The corn is usually cooked in a large metal basin the size of a washtub over an open fire.  Sometimes an actual washtub is used but there is a proper device for cooking nixtamal that looks something like a huge wok but deeper and three feet in diameter.  The mix is heated to boiling over an open fire and left to cook until the kernels are soft.  Then the excess water is poured off and the cooked corn is ground.  This used to be done by hand with a stone grinder but today it's usually done by machine.  A few people have their own grinder but most use a communal grinder.  Every village and neighborhood has an electric or diesel powered corn grinder.  The cooked corn is loaded into the machine and corn masa comes out the bottom, ready to use.  Around midday it's common to see women walking down the street balancing on their heads a plastic basin covered with a cloth.  They are on their way to or from the local corn grinder.

The masa is then used directly to make tortillas or tamales.  A tortilla maker wets her hands, grabs a handful of masa, and with well practiced skill rapidly pats and slaps the masa between her palms to form a perfectly round tortilla of even thickness.  The tortilla is then placed on a comal to cook and turned over once or twice during the process.  The tortilla maker slaps out tortillas one after another and usually has six or eight cooking on the comal at once like a production line.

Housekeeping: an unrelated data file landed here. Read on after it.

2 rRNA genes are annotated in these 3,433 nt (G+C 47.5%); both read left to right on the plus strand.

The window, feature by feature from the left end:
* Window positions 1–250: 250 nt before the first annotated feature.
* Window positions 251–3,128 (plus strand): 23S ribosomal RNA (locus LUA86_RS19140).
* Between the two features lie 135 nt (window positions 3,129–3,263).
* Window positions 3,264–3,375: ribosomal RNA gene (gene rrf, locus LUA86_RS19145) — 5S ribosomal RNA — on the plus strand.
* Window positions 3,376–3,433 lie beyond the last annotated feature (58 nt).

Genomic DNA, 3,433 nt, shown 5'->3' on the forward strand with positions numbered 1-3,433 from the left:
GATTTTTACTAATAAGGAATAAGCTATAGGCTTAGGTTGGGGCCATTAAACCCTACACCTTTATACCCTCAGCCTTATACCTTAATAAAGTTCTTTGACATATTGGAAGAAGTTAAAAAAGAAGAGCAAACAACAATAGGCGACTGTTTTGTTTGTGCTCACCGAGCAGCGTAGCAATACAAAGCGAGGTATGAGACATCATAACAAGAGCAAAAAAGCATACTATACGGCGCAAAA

A comal is the traditional stove here in Guatemala.  It's reminiscent of a brick barbecue with a sheet of heavy steel or iron instead of a grill.  A typical comal has a cooking surface about three feet square and is heated with firewood (leña) which gives the tortillas a faintly smoky taste.  The steel cooking surface is used to cook tortillas directly.  Pots can also be placed directly on the comal to boil.

Nowadays if one is in search of a genuine Guatemalan tortilla one must be careful to find those that are made with traditional materials.  There are mass produced powdered mixes available today that are often used in restaurants that don't want to bother with making tortillas from scratch.  What's more, with the recent rise in the price of corn and firewood it has become more economical for average families to use the powdered mix than to make tortillas from scratch.  It takes a lot of firewood to cook the nixtamal and firewood has become more costly and difficult to obtain.  But be aware that the flavor of a tortilla made from masa mix and the flavor and aroma of a tortilla made from scratch are very different.  The consistency is also different.  A tortilla made from scratch is fluffier and more cake-like and has a different taste and smell.  Before forming an opinion about Guatemalan tortillas be absolutely certain that you have tried traditional scratch-made tortillas.  I can tell the difference just by smelling them so it's not a small difference.

In Guatemala a meal is not a meal without a tortilla.  Tortillas go with just about everything.  Tortillas can replace fork and spoon.  With practice one can learn to eat an entire meal using the tortillas as utensils.  One can even eat a bowl of soup with tortillas instead of a spoon.  Please do give them a try and we hope you like this most fundamental food of Guatemala.

Copyright © 2009 Phillip Landmeier


January 29, 2013
© 1997-2013 Phillip Landmeier